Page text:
How to spot a stressed employee, and what to do next

In 2015/16, there were more than 480,000 reported cases of work-related stress, depression or anxiety in the UK. According to HSE, this equated to 11.7 million working days being lost as a result.

According to a report by employee benefits specialists Unum and Mental Health Foundation, Added Value: Mental health as a workplace asset, 73% of respondents had been through times at work where they felt stressed, overwhelmed or had trouble coping. As a result of these feelings, respondents reported that distress had left them less productive than they would like.

These staggering figures are proof that stress is taking its toll on the British workforce, impacting productivity, morale and health. Yet businesses are still failing to recognise and address the issue.

 

Liz Walker, HR Director, Unum UK, commented:

“While there is no magic solution to stop people worrying and reacting to undue pressure, managing stress in today’s workplace is absolutely paramount in order to maintain health and wellbeing. Employers should be providing support all year round, and communicate to their staff the care available via their employee benefits packages.”

 

To mark the start of Stress Awareness Month, Unum has identified tips to combat stress and anxiety at work.

 

Know Some of the Symptoms of a Stressed Employee

People react to stress in different ways. Be aware of some of the following ‘classic’ signs of stress:

  • Emotional: sensitive to criticism, angry or irritable, loss of confidence/self-esteem, decreased motivation
  • Cognitive: making mistakes, impaired judgement & decision making, poor concentration, indecisive
  • Behavioural: working longer hours, not taking lunch breaks, avoiding going to work or taking unofficial time off, not laughing or joining in conversation at work, not performing/achieving targets
  • Physical: frequent colds or infections, increased tiredness, rapid weight loss or gain, looking tired or unkempt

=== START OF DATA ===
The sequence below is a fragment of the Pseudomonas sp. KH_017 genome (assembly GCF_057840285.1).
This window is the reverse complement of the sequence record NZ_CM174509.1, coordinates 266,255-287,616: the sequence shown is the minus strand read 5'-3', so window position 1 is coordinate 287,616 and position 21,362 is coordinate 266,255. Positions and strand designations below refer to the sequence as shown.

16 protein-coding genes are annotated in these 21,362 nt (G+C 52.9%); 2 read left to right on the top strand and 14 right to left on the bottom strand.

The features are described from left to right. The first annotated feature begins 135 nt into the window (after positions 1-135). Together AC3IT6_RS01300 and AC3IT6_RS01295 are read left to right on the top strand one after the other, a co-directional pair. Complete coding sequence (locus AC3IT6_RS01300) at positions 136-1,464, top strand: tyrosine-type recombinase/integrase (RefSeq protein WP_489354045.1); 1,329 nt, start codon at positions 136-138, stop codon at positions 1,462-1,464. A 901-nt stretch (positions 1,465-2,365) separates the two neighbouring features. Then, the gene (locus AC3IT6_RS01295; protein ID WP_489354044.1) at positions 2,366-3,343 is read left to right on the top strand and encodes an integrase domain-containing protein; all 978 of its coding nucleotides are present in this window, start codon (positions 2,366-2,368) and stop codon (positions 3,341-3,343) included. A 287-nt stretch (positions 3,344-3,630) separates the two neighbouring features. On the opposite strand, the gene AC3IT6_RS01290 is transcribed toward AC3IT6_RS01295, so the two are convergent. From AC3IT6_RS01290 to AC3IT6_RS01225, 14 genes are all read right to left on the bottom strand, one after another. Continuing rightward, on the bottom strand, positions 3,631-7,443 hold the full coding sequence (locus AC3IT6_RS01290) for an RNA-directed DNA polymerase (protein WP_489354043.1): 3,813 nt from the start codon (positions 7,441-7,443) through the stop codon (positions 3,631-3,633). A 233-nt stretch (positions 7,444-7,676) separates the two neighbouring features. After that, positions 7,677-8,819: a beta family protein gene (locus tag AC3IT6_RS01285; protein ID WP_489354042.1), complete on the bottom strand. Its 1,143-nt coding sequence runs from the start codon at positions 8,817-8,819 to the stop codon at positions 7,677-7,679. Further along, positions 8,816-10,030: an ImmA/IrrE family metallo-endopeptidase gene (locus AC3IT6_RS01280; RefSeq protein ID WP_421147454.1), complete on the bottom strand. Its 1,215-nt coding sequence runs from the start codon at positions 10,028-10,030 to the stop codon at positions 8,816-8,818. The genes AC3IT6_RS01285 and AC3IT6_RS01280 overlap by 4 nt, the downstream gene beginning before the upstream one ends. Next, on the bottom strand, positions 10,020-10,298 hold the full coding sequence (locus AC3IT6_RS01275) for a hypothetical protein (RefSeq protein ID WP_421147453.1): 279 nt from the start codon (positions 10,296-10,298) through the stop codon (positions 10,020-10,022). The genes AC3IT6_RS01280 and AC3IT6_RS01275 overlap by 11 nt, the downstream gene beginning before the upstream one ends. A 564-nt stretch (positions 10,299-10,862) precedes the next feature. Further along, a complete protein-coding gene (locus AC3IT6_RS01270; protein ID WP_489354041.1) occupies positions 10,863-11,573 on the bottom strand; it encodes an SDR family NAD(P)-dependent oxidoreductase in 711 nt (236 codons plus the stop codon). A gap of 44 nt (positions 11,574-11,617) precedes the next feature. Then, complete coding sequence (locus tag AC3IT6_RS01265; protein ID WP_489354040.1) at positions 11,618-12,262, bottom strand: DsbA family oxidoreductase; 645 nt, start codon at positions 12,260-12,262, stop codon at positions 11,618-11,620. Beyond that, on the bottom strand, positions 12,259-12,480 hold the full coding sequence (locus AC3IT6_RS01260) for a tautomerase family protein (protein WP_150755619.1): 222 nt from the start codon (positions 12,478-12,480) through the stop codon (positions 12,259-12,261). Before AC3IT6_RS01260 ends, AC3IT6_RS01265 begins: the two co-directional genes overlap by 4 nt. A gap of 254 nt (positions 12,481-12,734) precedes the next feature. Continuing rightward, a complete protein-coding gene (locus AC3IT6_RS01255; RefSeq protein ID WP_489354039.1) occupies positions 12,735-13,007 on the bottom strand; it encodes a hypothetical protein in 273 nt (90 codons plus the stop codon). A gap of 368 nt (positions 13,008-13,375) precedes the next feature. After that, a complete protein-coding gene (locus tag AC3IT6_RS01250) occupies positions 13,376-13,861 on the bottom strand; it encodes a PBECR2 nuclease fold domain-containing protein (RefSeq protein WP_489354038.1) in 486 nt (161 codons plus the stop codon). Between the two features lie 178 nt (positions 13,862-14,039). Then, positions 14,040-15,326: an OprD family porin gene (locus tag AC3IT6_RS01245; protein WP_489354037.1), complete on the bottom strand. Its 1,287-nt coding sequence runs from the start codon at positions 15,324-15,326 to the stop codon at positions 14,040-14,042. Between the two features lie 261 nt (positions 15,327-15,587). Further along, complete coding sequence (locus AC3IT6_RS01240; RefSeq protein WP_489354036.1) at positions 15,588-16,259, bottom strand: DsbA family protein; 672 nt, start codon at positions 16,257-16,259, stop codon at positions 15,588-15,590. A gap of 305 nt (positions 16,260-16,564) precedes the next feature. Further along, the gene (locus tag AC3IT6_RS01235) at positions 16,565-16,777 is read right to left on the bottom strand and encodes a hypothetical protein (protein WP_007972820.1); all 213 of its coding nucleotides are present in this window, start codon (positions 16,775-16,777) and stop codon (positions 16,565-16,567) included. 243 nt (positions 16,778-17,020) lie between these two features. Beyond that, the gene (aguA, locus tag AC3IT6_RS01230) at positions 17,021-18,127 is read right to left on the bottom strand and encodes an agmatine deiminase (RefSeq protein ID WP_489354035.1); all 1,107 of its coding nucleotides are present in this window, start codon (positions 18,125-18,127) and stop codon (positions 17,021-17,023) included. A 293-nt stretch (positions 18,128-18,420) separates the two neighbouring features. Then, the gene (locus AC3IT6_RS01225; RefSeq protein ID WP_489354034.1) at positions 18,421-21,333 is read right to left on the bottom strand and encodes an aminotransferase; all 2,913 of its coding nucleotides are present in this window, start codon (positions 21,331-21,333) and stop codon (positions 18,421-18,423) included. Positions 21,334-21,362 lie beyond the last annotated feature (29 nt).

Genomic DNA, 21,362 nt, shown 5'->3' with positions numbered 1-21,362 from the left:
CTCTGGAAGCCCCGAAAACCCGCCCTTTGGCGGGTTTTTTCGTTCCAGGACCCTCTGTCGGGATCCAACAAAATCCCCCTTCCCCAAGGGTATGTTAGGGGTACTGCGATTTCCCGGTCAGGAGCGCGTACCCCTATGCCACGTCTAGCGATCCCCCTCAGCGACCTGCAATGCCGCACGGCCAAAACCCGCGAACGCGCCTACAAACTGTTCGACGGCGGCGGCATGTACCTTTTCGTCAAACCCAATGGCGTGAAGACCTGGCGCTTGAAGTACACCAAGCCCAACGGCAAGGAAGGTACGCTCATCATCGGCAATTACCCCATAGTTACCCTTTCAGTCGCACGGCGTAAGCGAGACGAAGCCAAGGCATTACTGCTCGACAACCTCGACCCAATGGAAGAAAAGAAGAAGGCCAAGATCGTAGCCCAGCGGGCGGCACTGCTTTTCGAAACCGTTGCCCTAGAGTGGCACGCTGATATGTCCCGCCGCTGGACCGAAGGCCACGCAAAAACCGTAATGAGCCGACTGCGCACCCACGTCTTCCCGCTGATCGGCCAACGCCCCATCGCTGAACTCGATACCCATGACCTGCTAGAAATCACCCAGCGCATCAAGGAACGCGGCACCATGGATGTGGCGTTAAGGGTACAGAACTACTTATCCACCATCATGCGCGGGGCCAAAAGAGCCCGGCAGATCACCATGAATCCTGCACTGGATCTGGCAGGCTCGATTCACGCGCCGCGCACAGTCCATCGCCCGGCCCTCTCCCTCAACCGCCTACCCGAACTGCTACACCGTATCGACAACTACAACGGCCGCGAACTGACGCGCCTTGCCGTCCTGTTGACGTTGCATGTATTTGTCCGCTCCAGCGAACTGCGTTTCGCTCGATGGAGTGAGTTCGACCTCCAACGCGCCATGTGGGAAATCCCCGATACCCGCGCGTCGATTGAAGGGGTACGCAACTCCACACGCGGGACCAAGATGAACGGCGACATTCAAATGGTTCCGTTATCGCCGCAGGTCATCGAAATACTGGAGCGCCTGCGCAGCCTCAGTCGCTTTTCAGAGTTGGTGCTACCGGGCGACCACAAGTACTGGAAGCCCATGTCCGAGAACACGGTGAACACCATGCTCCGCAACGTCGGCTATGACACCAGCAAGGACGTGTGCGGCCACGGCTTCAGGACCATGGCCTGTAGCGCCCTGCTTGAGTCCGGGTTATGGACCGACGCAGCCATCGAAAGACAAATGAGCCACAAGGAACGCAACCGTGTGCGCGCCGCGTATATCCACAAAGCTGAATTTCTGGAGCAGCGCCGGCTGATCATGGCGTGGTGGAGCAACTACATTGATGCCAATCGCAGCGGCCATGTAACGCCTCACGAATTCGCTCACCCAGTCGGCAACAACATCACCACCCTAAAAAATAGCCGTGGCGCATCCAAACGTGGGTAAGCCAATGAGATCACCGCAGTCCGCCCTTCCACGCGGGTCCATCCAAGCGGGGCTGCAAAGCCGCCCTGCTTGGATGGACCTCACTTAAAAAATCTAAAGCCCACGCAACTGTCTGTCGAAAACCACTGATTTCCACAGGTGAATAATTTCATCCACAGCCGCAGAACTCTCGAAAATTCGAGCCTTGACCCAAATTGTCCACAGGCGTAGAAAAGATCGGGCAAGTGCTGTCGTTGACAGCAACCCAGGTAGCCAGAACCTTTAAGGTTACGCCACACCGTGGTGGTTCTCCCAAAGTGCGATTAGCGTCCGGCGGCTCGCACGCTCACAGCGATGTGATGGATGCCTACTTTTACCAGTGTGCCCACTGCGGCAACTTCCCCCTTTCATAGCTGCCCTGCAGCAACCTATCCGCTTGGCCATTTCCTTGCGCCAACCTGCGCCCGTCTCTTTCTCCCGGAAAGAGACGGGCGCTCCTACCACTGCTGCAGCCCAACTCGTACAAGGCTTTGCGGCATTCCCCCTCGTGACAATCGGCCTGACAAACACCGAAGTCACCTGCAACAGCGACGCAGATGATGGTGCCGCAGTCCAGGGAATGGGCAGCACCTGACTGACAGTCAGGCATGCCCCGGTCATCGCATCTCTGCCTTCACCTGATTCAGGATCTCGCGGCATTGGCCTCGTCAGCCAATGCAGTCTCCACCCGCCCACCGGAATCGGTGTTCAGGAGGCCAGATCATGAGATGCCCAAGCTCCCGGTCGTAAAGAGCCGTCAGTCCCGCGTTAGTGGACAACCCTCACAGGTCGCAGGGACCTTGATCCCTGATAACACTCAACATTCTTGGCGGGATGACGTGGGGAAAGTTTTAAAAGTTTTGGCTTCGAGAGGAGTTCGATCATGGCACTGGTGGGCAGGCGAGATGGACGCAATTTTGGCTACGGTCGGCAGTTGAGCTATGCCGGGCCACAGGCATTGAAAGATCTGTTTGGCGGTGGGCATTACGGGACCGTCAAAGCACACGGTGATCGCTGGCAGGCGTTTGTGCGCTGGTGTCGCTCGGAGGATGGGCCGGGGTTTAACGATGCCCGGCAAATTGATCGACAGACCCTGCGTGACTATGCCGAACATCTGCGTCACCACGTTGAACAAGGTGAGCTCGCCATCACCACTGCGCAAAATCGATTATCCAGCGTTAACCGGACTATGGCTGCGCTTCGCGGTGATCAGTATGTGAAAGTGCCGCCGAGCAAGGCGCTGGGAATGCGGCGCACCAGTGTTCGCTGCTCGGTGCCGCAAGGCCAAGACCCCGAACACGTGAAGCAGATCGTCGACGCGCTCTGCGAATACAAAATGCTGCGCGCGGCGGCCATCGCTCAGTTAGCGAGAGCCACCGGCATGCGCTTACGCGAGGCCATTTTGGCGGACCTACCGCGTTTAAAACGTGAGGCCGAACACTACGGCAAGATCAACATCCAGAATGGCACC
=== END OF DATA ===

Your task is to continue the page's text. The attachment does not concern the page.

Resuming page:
Think How Best to React

If you suspect a staff member is suffering from stress, you need to consider how best to approach the subject with them. Your employee is not obliged to tell you their personal problems, but there are some practical things you could do to manage the situation and support them:

  • ask your employee for a quiet word somewhere private
  • let them know that you’ve noticed that they’ve been acting a bit differently and ask if they’d like to talk to you about anything. Don’t try to diagnose or second guess your employee’s feelings, keep questions open-ended and neutral
  • suggest that you could liaise with Human Resources and arrange an informal meeting for the three of you to chat. Ensure the meeting is non-threatening and provides an opportunity to identify what the problem is and discuss what support the business can offer

 

Identify the Source of the Stress

Work with the employee to identify the source of the stress, this can often be the result of a Manager’s behaviour.

There are specific management behaviours associated with the effective management of stress at work:

  • Being respectful and responsible: managing emotions and having integrity
  • Managing and communicating existing and future work: proactive work management, problem solving, participative/empowering
  • Managing the individual within the team: personally, accessible, sociable, shows empathy
  • Reasoning/Managing difficult situations: managing conflict, use of organisational resources, taking responsibility for resolving issues

 

Help Stop Stress-related Absence:

There are a number of supportive measures a company can do to help employees avoid a stress-related absence. You could consider:

  • Training: on the job/shadowing, refresher training or a more formal resilience course
  • Reducing pressure: consider what reasonable adjustments you can look at – for example, reduced hours, increased breaks, working from an office nearer home or even working from home!
  • 3rd party help: refer your employee to your company’s Employee Assistance Programme (EAP), if you have one

 

 

Author: Editorial Team

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